To avoid menopausal symptoms and going on to HRT I would advise keeping off the foods you know you are allergic to, ensuring the correct dosage of zinc, magnesium and essential fatty acids. I had already avoided the foods I knew were wrong for me for quite a number of years, so that bit was easy. I then made sure I always took the correct supplements, particularly zinc, magnesium and fish oils. My menopause lasted eight years without a single symptom. I remember being late for two appointments which brought on a 2-3 minute warm feeling whilst driving and that was it.

Look to eat healthily to boost your nutrients including foods that contain good healthy fats such as avocados, organic virgin coconut oil, fish oils and oily fish. Fibre from fresh vegetables. Phytoestrogens from oats, fruit, vegetables, sage, seeds, garlic and fennel, and of course lean protein from meat, fish, nuts and seeds. Look to avoid canned, fizzy drinks, caffeine and too much alcohol and make sure to stabilise your blood sugar levels and exercise regularly. I cannot stress enough the importance of taking the appropriate vitamin/mineral supplements and fish oils that are high quality, and remember the menopause is not an illness or disease but a process that we go through. If you prepare well beforehand you could sail through the menopause as I did.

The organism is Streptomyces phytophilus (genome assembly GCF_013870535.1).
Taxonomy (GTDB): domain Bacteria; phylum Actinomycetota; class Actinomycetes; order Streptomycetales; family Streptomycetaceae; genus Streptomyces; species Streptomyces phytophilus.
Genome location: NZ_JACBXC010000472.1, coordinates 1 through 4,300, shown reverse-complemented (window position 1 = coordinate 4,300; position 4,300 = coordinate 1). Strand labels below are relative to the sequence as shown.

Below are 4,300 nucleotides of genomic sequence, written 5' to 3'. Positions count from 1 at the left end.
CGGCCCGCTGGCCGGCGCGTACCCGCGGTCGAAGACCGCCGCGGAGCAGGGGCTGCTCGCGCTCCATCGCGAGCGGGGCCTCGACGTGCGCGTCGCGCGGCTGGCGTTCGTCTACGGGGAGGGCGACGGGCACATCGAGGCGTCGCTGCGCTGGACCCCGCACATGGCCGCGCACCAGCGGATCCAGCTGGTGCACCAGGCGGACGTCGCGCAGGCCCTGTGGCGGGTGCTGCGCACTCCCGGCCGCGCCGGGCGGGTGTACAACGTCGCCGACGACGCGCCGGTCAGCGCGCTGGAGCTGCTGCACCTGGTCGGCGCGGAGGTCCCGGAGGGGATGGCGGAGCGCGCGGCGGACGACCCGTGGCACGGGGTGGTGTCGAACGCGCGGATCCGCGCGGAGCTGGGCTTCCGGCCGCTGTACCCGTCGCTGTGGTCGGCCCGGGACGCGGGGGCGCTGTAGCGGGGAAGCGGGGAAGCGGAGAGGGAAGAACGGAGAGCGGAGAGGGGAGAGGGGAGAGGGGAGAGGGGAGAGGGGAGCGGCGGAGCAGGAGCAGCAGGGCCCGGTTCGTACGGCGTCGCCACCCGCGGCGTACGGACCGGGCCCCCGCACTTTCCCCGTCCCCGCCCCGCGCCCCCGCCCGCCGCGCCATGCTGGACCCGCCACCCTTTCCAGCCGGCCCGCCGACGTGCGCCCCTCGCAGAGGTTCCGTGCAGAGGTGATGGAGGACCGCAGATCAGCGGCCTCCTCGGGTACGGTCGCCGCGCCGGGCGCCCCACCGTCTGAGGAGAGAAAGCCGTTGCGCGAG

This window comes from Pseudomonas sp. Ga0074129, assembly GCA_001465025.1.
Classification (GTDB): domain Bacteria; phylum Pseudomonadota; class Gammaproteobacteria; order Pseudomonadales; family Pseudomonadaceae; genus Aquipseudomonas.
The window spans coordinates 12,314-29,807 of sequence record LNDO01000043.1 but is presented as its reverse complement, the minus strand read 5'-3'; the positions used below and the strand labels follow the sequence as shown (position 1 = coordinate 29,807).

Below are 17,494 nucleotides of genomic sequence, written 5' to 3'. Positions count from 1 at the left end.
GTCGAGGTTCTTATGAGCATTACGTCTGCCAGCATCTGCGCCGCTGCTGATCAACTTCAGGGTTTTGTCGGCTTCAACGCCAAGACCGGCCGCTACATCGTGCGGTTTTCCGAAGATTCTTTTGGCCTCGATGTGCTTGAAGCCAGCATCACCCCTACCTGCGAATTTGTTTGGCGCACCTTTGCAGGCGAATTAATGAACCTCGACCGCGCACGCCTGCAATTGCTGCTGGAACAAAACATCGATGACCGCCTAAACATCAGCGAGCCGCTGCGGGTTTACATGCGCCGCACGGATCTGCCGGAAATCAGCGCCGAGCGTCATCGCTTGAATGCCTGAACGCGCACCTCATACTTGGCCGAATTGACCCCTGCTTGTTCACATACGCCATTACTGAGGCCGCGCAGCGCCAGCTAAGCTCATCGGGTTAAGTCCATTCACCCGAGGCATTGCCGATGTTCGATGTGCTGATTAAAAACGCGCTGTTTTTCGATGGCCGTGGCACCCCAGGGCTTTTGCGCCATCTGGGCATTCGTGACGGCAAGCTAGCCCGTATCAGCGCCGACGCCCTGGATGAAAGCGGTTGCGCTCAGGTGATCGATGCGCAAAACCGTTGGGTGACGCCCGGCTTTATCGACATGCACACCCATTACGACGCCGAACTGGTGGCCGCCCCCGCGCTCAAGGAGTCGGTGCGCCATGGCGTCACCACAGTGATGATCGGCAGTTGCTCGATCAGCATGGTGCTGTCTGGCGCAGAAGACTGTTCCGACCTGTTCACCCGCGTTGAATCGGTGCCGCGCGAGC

Claygate, Surrey

Oestrogen Dominance

By Ann Shaw – Nutritionist at TCHP.

Oestrogen can cause mayhem in your body if it is not balanced with progesterone and you may find yourself facing issues such as fatigue, anxiety, headaches, infertility, PMS, uterine fibroids, depression, bloating and puffiness, endometriosis, thyroid, hot flushes/night sweats, heavy periods and gall-bladder issues, weight-gain around your hips, waist and thighs is a typical example.